Thursday, 10 March 2016

Drinkers ignore recommended limits (yawn!)

More tut-tutting from the anti-alcohol campaigners: apparently around 2.5 million people drink more than the new weekly recommend units of alcohol in a single day, according to the Office of National Statistics. I'm really quite surprised, astonished even, that this is news to anyone.

I can only conclude that the anti-alcoholics really do lead sheltered lives, because they don't realise why people consistently ignore their advice and drink over the recommended limits. Well, I'll tell them: hardly anyone believes in the units - I've certainly never met anyone who has told me that they take them seriously.

Although statistically you are 25% more likely to be knocked down when crossing the road than get cancer through drinking, these campaigners don't push for greater road safety for pedestrians, despite the greater risks and the fact that losing a loved one to a road accident would surely be as devastating as to illness.

They keep on using the term 'hard science', but as I explained here in January, there is little real science to justify the recommended units. The fact that the government pays Alcohol Concern, a supposedly independent charity, to lobby the - er - government is somewhat a dishonest and scandalous misuse of taxpayers' money.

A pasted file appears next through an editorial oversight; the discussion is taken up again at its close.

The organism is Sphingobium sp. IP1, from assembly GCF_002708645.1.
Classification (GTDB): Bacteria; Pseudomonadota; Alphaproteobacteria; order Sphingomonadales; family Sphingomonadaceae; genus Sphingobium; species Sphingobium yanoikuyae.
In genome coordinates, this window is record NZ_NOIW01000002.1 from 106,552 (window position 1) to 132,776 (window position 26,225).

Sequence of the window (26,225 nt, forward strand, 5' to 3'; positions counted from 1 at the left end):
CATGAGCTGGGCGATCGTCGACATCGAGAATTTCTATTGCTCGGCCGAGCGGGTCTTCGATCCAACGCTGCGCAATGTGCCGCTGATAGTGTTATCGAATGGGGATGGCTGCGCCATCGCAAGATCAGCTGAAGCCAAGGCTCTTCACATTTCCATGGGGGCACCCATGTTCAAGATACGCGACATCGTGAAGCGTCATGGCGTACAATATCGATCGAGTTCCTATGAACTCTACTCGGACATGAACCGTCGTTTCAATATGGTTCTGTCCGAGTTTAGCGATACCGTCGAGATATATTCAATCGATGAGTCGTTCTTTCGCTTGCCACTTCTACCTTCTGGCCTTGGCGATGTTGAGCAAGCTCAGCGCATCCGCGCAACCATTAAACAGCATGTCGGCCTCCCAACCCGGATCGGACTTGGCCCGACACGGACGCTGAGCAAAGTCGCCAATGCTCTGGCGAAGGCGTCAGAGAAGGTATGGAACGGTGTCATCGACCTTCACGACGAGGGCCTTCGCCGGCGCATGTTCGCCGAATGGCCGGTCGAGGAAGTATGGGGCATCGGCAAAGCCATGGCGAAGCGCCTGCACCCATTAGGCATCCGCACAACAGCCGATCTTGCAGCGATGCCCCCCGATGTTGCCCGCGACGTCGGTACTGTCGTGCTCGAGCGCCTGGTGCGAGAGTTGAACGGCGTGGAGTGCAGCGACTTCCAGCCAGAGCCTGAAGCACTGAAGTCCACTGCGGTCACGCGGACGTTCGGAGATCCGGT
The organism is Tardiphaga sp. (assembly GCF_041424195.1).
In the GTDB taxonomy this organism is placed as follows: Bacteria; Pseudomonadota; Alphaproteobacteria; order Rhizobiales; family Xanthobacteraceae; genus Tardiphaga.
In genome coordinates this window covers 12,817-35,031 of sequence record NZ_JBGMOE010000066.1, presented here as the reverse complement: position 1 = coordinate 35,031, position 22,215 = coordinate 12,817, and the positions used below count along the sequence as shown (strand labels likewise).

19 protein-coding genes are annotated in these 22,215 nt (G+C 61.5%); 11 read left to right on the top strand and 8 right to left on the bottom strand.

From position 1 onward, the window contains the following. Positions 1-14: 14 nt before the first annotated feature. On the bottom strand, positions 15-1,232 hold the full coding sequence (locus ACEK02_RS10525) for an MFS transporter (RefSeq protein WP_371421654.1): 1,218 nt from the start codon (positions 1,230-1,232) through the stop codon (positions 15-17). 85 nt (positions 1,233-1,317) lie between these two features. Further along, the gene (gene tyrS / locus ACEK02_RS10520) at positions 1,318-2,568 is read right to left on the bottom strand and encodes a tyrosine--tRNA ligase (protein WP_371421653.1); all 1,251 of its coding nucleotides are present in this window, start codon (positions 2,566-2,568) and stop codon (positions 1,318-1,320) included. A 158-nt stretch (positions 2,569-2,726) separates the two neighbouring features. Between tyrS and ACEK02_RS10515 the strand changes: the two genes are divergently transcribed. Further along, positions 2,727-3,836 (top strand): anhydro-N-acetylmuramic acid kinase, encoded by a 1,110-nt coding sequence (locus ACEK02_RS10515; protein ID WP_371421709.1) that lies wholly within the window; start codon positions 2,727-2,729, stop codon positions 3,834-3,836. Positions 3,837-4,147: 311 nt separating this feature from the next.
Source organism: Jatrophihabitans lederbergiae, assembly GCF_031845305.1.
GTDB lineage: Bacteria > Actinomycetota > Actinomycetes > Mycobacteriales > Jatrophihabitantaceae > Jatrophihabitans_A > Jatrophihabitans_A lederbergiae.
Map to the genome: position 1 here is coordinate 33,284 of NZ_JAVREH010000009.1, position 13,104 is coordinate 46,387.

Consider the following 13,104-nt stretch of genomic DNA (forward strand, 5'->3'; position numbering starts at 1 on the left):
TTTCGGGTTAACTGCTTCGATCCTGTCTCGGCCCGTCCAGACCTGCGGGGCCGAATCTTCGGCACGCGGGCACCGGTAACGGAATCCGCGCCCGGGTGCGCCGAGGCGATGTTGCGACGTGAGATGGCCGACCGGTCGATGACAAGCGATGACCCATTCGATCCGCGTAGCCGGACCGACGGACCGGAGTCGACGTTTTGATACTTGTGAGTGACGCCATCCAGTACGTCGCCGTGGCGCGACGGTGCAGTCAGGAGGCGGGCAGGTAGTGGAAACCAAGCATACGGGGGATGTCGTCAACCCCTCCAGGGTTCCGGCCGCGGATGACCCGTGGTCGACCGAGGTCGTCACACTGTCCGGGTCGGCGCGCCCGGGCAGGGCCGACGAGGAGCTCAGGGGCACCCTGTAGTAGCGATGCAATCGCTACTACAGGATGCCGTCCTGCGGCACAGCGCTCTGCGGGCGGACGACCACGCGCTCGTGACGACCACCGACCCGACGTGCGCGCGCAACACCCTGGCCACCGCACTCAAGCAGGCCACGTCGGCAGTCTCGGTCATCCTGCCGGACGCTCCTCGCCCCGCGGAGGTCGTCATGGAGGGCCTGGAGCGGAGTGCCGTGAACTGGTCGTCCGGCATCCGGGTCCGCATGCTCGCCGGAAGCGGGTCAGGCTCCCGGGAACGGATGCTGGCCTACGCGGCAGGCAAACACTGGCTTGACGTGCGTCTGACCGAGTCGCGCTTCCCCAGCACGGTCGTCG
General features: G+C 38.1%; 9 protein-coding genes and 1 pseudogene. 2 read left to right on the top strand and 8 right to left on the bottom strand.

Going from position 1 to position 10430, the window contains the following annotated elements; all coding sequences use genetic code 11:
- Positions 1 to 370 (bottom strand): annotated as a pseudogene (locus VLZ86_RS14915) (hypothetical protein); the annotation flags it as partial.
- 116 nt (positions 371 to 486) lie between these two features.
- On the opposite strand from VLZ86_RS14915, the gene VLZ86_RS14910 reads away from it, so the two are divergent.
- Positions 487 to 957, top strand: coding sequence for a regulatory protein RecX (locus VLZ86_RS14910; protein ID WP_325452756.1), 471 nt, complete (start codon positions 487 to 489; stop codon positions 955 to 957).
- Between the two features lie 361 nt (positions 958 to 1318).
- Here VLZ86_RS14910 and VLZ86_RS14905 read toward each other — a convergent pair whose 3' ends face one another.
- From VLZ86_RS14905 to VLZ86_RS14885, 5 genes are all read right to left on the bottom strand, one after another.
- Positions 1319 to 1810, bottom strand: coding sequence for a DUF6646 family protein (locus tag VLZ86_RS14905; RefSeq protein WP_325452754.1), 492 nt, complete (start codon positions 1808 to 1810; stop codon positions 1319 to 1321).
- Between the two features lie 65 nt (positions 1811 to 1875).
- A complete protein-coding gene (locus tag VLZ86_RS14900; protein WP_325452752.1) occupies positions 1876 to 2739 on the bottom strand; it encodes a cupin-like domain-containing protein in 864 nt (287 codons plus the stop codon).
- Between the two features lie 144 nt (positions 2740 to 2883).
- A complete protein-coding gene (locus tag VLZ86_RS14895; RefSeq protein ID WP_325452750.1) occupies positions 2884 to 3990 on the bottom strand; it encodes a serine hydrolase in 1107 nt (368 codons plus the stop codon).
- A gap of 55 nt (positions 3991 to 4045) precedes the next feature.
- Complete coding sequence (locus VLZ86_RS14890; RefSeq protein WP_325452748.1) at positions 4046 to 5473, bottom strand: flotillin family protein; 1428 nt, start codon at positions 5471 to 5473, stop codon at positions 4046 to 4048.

What a tedious bunch they are!

7 comments:

  1. What struck me about this is why anyone should consider it remotely remarkable.

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  2. What struck me was pride that drinkers in the North are holding out most against this nonsense.

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  3. I agree, Matt: a stirring display of solidarity across the North.

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  4. Nothing compared to the Welsh, though!

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  5. The target for this sort of stuff isn't me or you, it's the kids, the people nor yet participating in the market.

    Thus the drinks market will go the way of smoking within 20 years.

    No offence but I doubt many of you will be affected by that. I suspect I will. That's a bit annoying. Might have to clean the homebrew kit festering in the attic.

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    Replies
    1. Good point there, CL. We're probably seen as lost causes.

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